I identify with his love-hate relationship with social media, though he described his with more hate than love. But the bigger message, again, which seems to come from a sincere heartfelt place, is to be who you are unapologetically. Create your content. Your content is your art. And don’t give a sh*t whether others like it or not. Do it for you. What you create is your passion project. It takes courage to put yourself out there, and if some hater “internet troll” wants to come along and drop shade on your post they can f*ck off. And I say that with love and peaceful well wishes. You don’t need and will never get everyone’s approval. We would all do well to seek less external validation and do more of what feels genuine to our true essence.
I won’t go as far as Rife to suggest that the world would be better off without these people. In fact, I find these experiences provide much-needed contrast. Often our most powerful teachers are the people we observe who express behaviors we find revolting. Disdain will teach you more about what you don’t want to be than someone describing it to you. How many of us have experienced something that felt awful and decided we would never be like that or live that way or act like that? (Raises hand.)
What one person finds amusing, another person will find disgraceful. I think that’s okay. It’s okay to have opposing views and find humor in different ways. We go too far when we start judging each other’s moral character based on what we find funny. Just because I laugh at jokes about crystals and astrology doesn’t mean I don’t take energy healing seriously or find the study of astrology to be a simple-minded endeavor.
Quite the contrary, astrology is highly scientific and connected to philosophy, mythology, astronomy, and so much more. It’s not the end-all be-all method for prophesizing, and Rife is right in saying that people use it as scapegoat rather than taking accountability for their choices. Not everything is Mercury’s fault. Retrogrades are not always negative. Instead, it’s a potential blueprint to better understanding yourself. Not unlike the Myers-Briggs Personality Test, the Enneagram, Human Design and Gene Keys…all of these are tools to gain a higher degree of self-awareness.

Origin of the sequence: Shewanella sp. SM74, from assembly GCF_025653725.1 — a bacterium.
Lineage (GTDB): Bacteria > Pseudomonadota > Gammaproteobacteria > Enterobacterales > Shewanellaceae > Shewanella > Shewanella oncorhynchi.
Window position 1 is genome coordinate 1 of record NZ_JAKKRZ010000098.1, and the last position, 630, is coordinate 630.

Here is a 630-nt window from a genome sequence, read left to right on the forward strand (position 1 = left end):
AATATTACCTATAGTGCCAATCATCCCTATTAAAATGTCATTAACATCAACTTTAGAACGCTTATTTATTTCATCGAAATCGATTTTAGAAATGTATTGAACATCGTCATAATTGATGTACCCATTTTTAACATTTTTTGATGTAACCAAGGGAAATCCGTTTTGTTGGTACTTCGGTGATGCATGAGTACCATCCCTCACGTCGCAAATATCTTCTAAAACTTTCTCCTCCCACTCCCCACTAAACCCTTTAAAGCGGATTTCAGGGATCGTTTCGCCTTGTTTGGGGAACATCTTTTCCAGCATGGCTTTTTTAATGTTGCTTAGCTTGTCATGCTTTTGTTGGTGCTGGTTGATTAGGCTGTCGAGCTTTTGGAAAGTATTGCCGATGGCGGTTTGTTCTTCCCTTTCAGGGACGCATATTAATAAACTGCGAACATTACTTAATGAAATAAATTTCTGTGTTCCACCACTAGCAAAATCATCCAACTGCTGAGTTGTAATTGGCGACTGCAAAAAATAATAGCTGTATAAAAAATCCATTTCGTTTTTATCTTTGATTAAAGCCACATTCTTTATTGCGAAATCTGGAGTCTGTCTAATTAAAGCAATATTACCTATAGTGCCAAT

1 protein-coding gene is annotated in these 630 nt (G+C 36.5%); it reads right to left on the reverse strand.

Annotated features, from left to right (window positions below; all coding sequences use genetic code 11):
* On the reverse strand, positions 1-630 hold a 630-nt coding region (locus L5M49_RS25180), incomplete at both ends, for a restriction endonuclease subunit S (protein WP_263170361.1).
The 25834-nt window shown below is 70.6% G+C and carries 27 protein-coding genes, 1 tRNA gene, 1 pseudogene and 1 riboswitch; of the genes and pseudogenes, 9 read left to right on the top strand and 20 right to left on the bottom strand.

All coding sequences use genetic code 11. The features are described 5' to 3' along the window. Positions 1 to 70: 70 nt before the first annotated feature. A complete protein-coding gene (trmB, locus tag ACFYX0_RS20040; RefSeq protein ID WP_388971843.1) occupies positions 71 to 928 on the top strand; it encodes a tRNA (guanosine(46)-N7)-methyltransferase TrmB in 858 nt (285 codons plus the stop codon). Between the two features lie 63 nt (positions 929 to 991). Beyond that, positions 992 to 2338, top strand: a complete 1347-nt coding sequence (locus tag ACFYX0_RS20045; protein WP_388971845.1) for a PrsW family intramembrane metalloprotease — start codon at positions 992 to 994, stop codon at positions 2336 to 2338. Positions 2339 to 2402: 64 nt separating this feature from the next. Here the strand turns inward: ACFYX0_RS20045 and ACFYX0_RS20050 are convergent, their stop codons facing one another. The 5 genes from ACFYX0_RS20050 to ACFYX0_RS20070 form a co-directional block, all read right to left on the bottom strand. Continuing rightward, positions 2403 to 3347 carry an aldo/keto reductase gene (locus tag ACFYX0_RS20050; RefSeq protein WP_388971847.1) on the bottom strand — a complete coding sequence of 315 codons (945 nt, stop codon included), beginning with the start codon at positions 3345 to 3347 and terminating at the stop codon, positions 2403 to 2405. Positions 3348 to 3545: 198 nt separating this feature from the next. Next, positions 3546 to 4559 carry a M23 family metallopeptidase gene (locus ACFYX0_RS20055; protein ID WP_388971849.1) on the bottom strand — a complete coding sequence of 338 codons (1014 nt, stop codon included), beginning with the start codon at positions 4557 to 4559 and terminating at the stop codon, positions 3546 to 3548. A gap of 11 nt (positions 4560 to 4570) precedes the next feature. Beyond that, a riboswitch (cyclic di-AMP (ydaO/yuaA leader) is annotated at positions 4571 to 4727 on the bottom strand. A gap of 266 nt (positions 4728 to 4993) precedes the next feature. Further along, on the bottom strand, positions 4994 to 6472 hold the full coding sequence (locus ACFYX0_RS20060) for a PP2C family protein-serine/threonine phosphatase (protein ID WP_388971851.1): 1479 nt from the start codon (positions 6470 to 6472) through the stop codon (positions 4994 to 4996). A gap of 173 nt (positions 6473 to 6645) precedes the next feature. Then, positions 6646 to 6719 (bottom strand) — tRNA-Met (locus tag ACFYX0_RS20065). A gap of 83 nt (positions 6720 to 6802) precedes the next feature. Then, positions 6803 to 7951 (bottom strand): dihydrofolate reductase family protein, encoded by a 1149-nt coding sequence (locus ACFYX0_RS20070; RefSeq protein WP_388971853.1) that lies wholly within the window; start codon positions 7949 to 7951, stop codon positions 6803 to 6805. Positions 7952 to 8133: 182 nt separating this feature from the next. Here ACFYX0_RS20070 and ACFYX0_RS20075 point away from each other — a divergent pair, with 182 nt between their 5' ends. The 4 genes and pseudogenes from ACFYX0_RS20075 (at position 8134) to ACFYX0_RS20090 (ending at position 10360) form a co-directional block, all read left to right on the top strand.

And, I must say it, even though it makes me shift in my seat, just because I laugh at a joke about a hostess in Baltimore having a black eye and not being a good cook does not mean I think domestic violence is at all funny. Nor does it make me a terrible, apathetic person. Can we not separate the two?
Can we not laugh at life’s follies and mishaps, and yes, sometimes even its cruelty, without being demonized? We love to hate. Though we don’t have to. We can become aware of our judgements and how we tear each other down and choose to reconcile these things within ourselves. I don’t have to comment on every post I disagree with. I don’t have to throw shade at someone I think is spouting utter nonsense. I can keep scrolling. I was on Twitter for a few years when I was a political activist. I have done my share of tweeting passive-aggressive bullsh*t to candidates I loathed (MTG being one of them). But I’ll tell you, it didn’t make me feel better. Maybe a little self-righteous, but it didn’t change anything.
Wanna know what I’ve found that really makes a difference? Rather than meeting hate with more hate, it’s meeting hate with love, compassion, sympathy, and understanding. People who throw hate around willy-nilly are most likely hurting and hiding a bunch of insecurities. And instead of dealing with their psychological and emotional sh*t, they’d rather project it outward onto someone else. It’s twisted, I know, but teens do it all the time. Most adults who act this way are like teenagers with trauma acting out in an adult body.
But that’s a post for another day.
Have you had a good laugh lately? If not, I highly recommend a funny dog or cat video, or funny animals in general, but I also recommend Matt Rife’s Netflix comedy show. Maybe some Jimmy Fallon too. We need to laugh more. Laughter begets laughter. Let’s not lose our collective sense of humor or we’ll all go insane.